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Research Methods & Reporting

Statistical methods to compare functional outcomes in randomized controlled trials with high mortality

BMJ 2018; 360 doi: https://doi.org/10.1136/bmj.j5748 (Published 03 January 2018) Cite this as: BMJ 2018;360:j5748

Re: Statistical methods to compare functional outcomes in randomized controlled trials with high mortality

Dear Editor,

Colantuoini and colleagues describe statistical methods for the analysis of randomised controlled trials when the intervention may reduce mortality, but where functional outcomes are also measured.[1] The concern here is that the functional outcomes might be truncated due to death in the control group if the intervention improves survival. Thus, worse or unchanged functional outcomes in the intervention group might be the result of survival of patients who, without the intervention, would have died. The three methods they describe are to simply compare functional results and accept the above possibility; to conduct a type of sensitivity analysis; or to construct a composite endpoint that includes both mortality and functional outcomes. From a decision-making point of view I would like to propose a further alternative. My proposal is to consolidate the mean utility of the functional outcome with deaths to calculate a QALY (or more strictly a DALY) difference. In essence this is a refinement of the composite endpoint method proposed by the authors.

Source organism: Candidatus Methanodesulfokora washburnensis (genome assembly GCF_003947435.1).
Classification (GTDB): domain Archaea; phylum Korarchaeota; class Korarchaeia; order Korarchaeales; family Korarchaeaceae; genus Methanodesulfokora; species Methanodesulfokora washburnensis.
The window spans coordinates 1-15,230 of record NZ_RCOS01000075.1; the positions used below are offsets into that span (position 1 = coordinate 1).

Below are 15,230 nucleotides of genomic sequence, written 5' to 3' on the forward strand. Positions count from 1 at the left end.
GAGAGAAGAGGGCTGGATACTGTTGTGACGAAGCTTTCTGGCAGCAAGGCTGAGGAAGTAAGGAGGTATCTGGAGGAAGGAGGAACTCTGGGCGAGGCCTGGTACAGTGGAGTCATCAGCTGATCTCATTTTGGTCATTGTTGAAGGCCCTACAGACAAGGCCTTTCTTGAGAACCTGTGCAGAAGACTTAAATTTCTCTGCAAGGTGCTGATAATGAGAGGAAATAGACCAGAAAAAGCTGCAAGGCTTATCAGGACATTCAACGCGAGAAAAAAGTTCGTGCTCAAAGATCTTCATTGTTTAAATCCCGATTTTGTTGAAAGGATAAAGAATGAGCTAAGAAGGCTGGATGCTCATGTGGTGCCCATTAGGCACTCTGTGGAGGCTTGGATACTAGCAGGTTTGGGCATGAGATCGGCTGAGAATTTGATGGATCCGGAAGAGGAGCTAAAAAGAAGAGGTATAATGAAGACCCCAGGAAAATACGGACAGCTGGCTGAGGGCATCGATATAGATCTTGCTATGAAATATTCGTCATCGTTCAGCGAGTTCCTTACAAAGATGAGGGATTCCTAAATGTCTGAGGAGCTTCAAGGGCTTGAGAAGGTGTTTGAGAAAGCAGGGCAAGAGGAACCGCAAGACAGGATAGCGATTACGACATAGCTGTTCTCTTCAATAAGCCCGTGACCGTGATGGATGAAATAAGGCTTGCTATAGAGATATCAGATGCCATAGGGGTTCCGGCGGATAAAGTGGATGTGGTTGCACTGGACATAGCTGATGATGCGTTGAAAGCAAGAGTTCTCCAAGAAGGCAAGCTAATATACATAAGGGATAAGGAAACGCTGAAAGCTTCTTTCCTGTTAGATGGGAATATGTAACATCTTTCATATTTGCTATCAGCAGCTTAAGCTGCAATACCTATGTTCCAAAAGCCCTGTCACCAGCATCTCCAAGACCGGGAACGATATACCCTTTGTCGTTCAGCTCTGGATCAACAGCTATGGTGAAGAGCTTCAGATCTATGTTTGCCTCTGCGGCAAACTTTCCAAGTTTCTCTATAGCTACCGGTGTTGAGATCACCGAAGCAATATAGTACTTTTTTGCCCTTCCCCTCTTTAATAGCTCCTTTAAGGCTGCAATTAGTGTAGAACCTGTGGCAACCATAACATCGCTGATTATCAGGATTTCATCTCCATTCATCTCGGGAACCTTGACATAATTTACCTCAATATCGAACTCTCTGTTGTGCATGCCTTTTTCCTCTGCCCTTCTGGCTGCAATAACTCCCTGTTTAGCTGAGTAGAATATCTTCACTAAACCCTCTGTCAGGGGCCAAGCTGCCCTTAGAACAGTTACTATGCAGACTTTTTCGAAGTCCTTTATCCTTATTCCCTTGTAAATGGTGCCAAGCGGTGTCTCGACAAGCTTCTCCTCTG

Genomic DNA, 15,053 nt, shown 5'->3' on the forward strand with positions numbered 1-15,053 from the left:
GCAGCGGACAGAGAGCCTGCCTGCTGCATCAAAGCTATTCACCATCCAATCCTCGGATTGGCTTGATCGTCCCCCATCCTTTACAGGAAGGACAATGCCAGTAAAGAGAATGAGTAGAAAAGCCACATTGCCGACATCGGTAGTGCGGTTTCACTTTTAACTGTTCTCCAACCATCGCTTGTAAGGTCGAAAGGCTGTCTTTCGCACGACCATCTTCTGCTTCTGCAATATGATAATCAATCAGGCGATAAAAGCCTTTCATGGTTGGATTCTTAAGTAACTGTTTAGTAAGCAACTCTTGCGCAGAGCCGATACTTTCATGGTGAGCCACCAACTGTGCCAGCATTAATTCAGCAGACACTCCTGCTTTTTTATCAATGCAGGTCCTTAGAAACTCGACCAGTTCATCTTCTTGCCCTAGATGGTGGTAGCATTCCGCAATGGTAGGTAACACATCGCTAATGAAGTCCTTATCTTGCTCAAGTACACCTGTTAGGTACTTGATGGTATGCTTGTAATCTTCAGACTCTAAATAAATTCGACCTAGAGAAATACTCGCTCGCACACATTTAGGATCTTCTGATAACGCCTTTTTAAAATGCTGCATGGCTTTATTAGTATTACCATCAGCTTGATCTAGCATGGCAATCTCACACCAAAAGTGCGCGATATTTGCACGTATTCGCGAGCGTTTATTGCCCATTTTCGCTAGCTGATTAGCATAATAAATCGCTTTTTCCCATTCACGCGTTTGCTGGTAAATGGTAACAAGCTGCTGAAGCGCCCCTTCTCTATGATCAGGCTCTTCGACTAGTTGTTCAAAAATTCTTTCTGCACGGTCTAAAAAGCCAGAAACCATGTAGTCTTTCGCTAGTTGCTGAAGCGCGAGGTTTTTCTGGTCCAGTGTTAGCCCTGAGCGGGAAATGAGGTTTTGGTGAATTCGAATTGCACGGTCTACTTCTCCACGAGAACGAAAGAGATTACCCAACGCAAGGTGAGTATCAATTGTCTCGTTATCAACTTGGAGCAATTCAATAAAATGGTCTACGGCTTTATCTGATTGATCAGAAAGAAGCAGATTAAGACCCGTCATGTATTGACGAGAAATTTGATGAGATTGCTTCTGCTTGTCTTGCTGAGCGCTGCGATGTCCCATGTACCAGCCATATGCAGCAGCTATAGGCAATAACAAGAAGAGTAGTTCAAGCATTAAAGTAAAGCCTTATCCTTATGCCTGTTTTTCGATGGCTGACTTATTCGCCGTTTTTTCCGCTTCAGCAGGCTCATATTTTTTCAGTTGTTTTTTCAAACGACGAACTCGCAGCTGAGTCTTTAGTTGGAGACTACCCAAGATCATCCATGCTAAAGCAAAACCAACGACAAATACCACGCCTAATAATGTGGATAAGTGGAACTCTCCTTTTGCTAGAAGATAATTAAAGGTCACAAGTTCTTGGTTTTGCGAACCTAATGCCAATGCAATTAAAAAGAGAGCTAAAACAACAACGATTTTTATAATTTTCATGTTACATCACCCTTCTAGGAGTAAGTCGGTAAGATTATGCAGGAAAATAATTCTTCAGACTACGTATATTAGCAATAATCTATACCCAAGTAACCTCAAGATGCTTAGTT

Yours faithfully,
Richard Lilford

Reference:
1. Colantuoni E, Scharfstein DO, Wang C, Hashem MD, Leroux A, Needham DM, Girard TD. Statistical methods to compare functional outcomes in randomized controlled trials with high mortality. BMJ. 2018; j5748.

Competing interests: No competing interests

16 March 2018
Richard J Lilford
Professor of Public Health
University of Warwick
Warwick Medical School, University of Warwick, Coventry CV4 7AL, UK